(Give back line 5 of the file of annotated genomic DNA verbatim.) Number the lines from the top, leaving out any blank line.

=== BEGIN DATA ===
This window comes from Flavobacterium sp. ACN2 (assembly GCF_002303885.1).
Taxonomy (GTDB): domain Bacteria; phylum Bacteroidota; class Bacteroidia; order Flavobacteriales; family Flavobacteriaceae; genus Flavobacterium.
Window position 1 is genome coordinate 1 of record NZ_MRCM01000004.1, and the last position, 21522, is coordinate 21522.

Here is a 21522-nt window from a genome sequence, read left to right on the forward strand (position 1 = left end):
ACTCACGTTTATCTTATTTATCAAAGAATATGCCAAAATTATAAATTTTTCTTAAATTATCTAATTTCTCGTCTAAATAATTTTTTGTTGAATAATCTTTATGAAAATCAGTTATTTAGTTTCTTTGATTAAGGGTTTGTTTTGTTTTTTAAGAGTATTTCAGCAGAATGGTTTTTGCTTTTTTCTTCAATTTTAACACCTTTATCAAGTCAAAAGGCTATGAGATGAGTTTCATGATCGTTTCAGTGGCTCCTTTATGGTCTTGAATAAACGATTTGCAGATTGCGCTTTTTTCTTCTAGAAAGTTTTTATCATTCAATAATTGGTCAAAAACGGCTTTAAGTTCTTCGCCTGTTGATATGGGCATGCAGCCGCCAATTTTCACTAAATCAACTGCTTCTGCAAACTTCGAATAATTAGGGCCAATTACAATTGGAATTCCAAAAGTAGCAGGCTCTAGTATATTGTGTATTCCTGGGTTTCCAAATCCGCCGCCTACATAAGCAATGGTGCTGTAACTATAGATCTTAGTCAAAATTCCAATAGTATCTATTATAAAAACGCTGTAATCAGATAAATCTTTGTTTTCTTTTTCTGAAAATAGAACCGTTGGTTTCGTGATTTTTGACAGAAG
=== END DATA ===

ACTCACGTTTATCTTATTTATCAAAGAATATGCCAAAATTATAAATTTTTCTTAAATTATCTAATTTCTCGTCTAAATAATTTTTTGTTGAATAATCTTTATGAAAATCAGTTATTTAGTTTCTTTGATTAAGGGTTTGTTTTGTTTTTTAAGAGTATTTCAGCAGAATGGTTTTTGCTTTTTTCTTCAATTTTAACACCTTTATCAAGTCAAAAGGCTATGAGATGAGTTTCATGATCGTTTCAGTGGCTCCTTTATGGTCTTGAATAAACGATTTGCAGATTGCGCTTTTTTCTTCTAGAAAGTTTTTATCATTCAATAATTGGTCAAAAACGGCTTTAAGTTCTTCGCCTGTTGATATGGGCATGCAGCCGCCAATTTTCACTAAATCAACTGCTTCTGCAAACTTCGAATAATTAGGGCCAATTACAATTGGAATTCCAAAAGTAGCAGGCTCTAGTATATTGTGTATTCCTGGGTTTCCAAATCCGCCGCCTACATAAGCAATGGTGCTGTAACTATAGATCTTAGTCAAAATTCCAATAGTATCTATTATAAAAACGCTGTAATCAGATAAATCTTTGTTTTCTTTTTCTGAAAATAGAACCGTTGGTTTCGTGATTTTTGACAGAAG